All the inhabitants of Vṛndāvana came out of the village to see Kṛṣṇa. The assembly consisted of children, old men, women, animals and all living entities; they knew that Kṛṣṇa was their only means of sustenance. While this was happening, Balarāma, who is the master of all knowledge, stood there simply smiling. He knew how powerful His younger brother was and that there was no cause for anxiety when Kṛṣṇa was fighting with an ordinary serpent of the material world. He did not, therefore, personally take any part in their sorrow. On the other hand, all the inhabitants of Vṛndāvana, being disturbed, began to search out Kṛṣṇa by following the impression of His footprints on the ground, and thus they moved hastily toward the bank of the Yamunā. Finally, by following the footprints marked with flag, bow and conchshell, the inhabitants of Vṛndāvana arrived at the riverbank and saw that all the cows and boys were weeping to behold Kṛṣṇa enwrapped in the coils of the black serpent. Then they became still more overwhelmed with grief. While Balarāma was smiling to see their lamentation, all the inhabitants of Vrajabhūmi merged into the ocean of grief because they thought that Kṛṣṇa was finished. Although the residents of Vṛndāvana did not know much about Kṛṣṇa, their love for Him was beyond comparison. As soon as they saw that Kṛṣṇa was in the river Yamunā enveloped by the serpent Kāliya and that all the boys and cows were lamenting, they simply began to think of Kṛṣṇa’s friendship, His smiling face, His sweet words and His dealings with them. Thinking of all these and seeing that their Kṛṣṇa was now within the clutches of Kāliya, they at once felt that the three worlds had become vacant. Lord Caitanya also said that He was seeing the three worlds as vacant for want of Kṛṣṇa. This is the highest stage of Kṛṣṇa consciousness. Almost all of the inhabitants of Vṛndāvana had the highest ecstatic love for Kṛṣṇa.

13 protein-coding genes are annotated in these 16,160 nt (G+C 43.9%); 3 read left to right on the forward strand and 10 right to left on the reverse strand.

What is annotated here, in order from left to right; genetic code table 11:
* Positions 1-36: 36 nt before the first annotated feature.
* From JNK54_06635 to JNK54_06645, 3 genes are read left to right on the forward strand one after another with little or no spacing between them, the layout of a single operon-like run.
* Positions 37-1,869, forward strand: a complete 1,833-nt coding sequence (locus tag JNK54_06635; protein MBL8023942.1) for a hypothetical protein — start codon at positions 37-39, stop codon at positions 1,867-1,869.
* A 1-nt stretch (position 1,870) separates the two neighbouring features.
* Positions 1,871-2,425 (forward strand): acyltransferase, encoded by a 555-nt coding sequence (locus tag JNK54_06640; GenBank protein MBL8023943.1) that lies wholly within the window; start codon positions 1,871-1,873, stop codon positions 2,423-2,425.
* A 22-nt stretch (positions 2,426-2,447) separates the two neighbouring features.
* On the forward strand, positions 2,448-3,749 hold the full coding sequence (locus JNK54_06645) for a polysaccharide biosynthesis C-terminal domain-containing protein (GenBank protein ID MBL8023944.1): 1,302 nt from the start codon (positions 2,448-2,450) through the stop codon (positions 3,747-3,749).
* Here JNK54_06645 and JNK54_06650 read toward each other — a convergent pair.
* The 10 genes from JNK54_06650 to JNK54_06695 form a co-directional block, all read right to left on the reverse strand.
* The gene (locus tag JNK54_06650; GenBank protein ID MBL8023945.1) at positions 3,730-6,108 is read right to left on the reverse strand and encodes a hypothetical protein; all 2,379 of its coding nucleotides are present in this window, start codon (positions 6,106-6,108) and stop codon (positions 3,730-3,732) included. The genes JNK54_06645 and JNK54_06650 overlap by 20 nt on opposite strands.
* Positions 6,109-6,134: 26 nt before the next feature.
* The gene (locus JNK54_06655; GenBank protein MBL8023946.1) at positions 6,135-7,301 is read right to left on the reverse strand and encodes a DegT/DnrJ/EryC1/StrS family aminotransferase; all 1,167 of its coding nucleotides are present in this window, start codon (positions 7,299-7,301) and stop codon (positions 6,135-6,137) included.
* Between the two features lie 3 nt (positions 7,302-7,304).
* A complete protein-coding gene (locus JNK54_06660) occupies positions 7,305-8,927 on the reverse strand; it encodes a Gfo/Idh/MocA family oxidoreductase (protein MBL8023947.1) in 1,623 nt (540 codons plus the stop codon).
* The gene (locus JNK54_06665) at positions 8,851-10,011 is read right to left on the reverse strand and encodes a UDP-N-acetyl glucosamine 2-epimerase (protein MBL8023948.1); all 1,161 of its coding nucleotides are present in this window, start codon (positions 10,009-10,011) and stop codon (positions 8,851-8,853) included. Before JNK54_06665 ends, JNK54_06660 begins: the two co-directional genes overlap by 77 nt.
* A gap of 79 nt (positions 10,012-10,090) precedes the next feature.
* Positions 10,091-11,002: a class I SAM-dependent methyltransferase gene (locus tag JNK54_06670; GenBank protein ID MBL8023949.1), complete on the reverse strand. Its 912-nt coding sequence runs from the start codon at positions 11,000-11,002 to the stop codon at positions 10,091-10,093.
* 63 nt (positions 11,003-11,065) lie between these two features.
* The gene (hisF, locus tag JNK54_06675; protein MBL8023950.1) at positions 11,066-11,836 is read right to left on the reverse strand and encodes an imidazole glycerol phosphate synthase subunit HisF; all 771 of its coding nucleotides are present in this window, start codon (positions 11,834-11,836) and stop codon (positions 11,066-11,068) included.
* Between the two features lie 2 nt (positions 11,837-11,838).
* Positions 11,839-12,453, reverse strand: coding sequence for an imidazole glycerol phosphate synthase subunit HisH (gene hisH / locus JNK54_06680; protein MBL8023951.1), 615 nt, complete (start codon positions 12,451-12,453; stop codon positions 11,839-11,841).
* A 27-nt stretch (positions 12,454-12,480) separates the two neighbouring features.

When mother Yaśodā arrived, she wanted to enter the river Yamunā, and being checked, she fainted. Her friends, who were equally aggrieved, were shedding tears like torrents of rain or waves of the river, but in order to bring mother Yaśodā to consciousness, they began to speak loudly about the transcendental pastimes of Kṛṣṇa. Mother Yaśodā remained still, as if dead, because her consciousness was concentrated on the face of Kṛṣṇa. Nanda and all the other cowherd men, who had dedicated everything, including their lives, to Kṛṣṇa, were ready to enter the waters of the Yamunā, but Lord Balarāma checked them because He was in perfect knowledge that there was no danger.
For two hours Kṛṣṇa remained like an ordinary child gripped in the coils of Kāliya, but when He saw that all the inhabitants of Gokula—including His mother and father, the gopīs, the boys and the cows—were just on the point of death and that they had no shelter for salvation from imminent death, Kṛṣṇa immediately freed Himself. He began to expand His body, and when the serpent tried to hold Him, he felt a great strain. On account of the strain, his coils slackened, and he had no alternative but to let loose the Personality of Godhead, Kṛṣṇa, from his grasp. Kāliya then became very angry, and his great hoods expanded. He exhaled poisonous fumes from his nostrils, his eyes blazed like fire, and flames issued from his mouth. The great serpent remained still for some time, looking at Kṛṣṇa. Licking his lips with bifurcated tongues, the serpent looked at Kṛṣṇa with double hoods, and his eyesight was full of poison. Kṛṣṇa immediately pounced upon him, just as Garuḍa swoops upon a snake. Thus attacked, Kāliya looked for an opportunity to bite Him, but Kṛṣṇa moved around him. As Kṛṣṇa and Kāliya moved in a circle, the serpent gradually became fatigued, and his strength seemed to diminish considerably. Kṛṣṇa immediately pressed down the serpent’s hoods and jumped up on them. The Lord’s lotus feet became tinged with red from the rays of the jewels on the snake’s hoods. Then He who is the original artist of all fine arts, such as dancing, began to dance upon the hoods of the serpent, although they were moving to and fro. Upon seeing this, the denizens of the upper planets showered flowers, beat drums, played different types of flutes and sang various prayers and songs. In this way, all the denizens of heaven, such as the Gandharvas, Siddhas and demigods, became very much pleased.